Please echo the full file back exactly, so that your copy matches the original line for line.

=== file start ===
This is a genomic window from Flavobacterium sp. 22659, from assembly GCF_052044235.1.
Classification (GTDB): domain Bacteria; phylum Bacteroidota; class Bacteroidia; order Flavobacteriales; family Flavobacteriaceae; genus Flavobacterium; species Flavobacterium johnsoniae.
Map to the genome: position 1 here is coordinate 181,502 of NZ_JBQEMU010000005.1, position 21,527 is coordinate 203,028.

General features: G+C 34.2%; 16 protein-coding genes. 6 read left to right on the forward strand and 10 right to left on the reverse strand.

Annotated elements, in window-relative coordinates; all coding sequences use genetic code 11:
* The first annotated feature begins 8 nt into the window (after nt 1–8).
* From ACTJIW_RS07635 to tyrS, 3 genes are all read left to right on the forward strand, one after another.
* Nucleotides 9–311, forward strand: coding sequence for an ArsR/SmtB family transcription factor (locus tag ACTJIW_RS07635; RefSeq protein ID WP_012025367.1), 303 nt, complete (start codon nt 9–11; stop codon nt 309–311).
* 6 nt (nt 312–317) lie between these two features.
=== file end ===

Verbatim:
This is a genomic window from Flavobacterium sp. 22659, from assembly GCF_052044235.1.
Classification (GTDB): domain Bacteria; phylum Bacteroidota; class Bacteroidia; order Flavobacteriales; family Flavobacteriaceae; genus Flavobacterium; species Flavobacterium johnsoniae.
Map to the genome: position 1 here is coordinate 181,502 of NZ_JBQEMU010000005.1, position 21,527 is coordinate 203,028.

General features: G+C 34.2%; 16 protein-coding genes. 6 read left to right on the forward strand and 10 right to left on the reverse strand.

Annotated elements, in window-relative coordinates; all coding sequences use genetic code 11:
* The first annotated feature begins 8 nt into the window (after nt 1–8).
* From ACTJIW_RS07635 to tyrS, 3 genes are all read left to right on the forward strand, one after another.
* Nucleotides 9–311, forward strand: coding sequence for an ArsR/SmtB family transcription factor (locus tag ACTJIW_RS07635; RefSeq protein ID WP_012025367.1), 303 nt, complete (start codon nt 9–11; stop codon nt 309–311).
* 6 nt (nt 312–317) lie between these two features.